New Testament 2023

As we study Revelation 15–22, the final chapters of John’s revelation, we answer the call to “come and see” that Christ is the “bright and morning star” that shines in the dark sky (Revelation 22:16). This sign is a promise that dawn is coming soon. And according to these chapters, He is coming soon. So, as we patiently wait, we see that in our waiting, our hope and faith have been purified in the fires of latter-day adversity. And this growth will have all of us calling out together, “Even so, come, Lord Jesus” (Revelation 22:20).
In Moses 6:63, the Lord says, “all things are created and made to bear record of me.” At Christmastime especially, we can apply this scripture by asking ourselves, "How do I personally bear record of Him?" This week's Come, Follow Me lesson can help guide us in this effort as we study "The Living Christ: The Testimony of the Apostles.” Let's read this witness from the Apostles and hear from several families about their experiences studying it.
In Revelation 6–14, we learn amazing insights about the Second Coming of Jesus Christ. While these chapters appear to be about horses, seals, and signs at first glance, the Savior is truly the central figure. In this episode, we'll discuss what we learn about Him and what will happen when He comes again.
In this episode, we'll begin our study of the book of Revelation—scriptures that some consider to be impossible to understand, overwhelming, and confusing. Our guest, Don Parry, says that the goal of studying Revelation is to “better understand God's designs for the future of the world and its inhabitants and prepare themselves better for the days ahead. In doing so, such individuals will find peace and calmness in their lives, because the Lord has promised us, 'If ye are prepared ye shall not fear' (Doctrine and Covenants 38:30).” So, let’s prepare, along with Don Parry, to dive into Revelation 1–5.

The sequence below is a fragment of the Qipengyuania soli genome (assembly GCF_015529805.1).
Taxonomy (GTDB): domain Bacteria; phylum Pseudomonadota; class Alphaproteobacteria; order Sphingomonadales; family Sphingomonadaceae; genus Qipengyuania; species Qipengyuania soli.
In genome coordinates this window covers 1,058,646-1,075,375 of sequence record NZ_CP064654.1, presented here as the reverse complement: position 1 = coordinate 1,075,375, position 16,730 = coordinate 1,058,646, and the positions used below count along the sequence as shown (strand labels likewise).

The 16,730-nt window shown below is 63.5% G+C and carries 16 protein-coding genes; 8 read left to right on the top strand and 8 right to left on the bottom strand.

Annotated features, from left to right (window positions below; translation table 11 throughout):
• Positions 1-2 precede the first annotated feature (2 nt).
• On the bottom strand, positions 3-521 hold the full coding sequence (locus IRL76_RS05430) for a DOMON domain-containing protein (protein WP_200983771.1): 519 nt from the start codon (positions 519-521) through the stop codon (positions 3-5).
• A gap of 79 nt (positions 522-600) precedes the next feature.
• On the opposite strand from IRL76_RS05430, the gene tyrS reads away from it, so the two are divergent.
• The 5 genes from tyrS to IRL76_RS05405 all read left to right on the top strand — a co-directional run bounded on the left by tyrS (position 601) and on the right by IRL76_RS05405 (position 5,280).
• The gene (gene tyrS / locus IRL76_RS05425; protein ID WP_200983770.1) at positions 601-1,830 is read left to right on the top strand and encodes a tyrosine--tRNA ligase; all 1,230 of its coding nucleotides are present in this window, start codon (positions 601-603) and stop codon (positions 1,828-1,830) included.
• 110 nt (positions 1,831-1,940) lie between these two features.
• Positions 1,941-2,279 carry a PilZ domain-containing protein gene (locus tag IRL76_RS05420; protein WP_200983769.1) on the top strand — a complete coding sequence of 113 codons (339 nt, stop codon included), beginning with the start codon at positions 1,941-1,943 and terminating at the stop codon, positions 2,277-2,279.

John the Apostle and Jude, one of Jesus’s brothers, wrote their epistles in the New Testament to correct prevailing false doctrine. These corrupt ideas, which had already started leading many Saints into apostasy, included teachings questioning whether Jesus Christ had actually appeared “in the flesh.” Today, as we study 1–3 John and Jude, we’ll dive into how these apostles stood for truth and dispelled erroneous beliefs.
Have you ever considered how inspiring Peter was during the last few years of his life? Christ had shown the Apostle how he would be persecuted and martyred—yet Peter carried on bravely and faithfully. As we study the books of 1 and 2 Peter, we will find inspiration on how we can press forward with optimism and love in the face of trials.
Sometimes just one verse or two of scripture will change you or someone you love. In our study of the book of James this week, you may find verses that help you figure out your mission in life. Or you may find encouragement to be more patient or speak with more kindness. Whatever inspires you, let’s dive in and let these words “enter … into every feeling of [our] heart[s].” And then, as we “receive with meekness the … word,” as James wrote, let's be a doer of the word, not a hearer only.
This week’s lesson of Hebrews 7–13 contains many of what we’ll call “sermons in a sentence.” Lines that have been inspiration for conference talks and Sunday School lessons for generations. And we believe memorizing a few of these powerful one-liners could help carry us through hard times. So let’s dive into life-changing truths like “Christ is the high priest of good things to come” or “cast not away therefore your confidence” and see how they could make a difference in our day to day lives.
Imagine you are in a boat sailing on the ocean. It is a perfect day on the water. The sun is shining; you can feel a slight breeze. All is well. But then you notice dark clouds rolling in. You calculate that there is no way you can make it to the shore for safety. The only thing you can do is batten down the hatches, drop anchor, and hope for the best. Now imagine that anchor. Is it big? Is it sturdy? Can you trust it? In today’s discussion of Hebrews 1–6, we will examine a specific anchor and the good it can do during the most tumultuous of storms of life.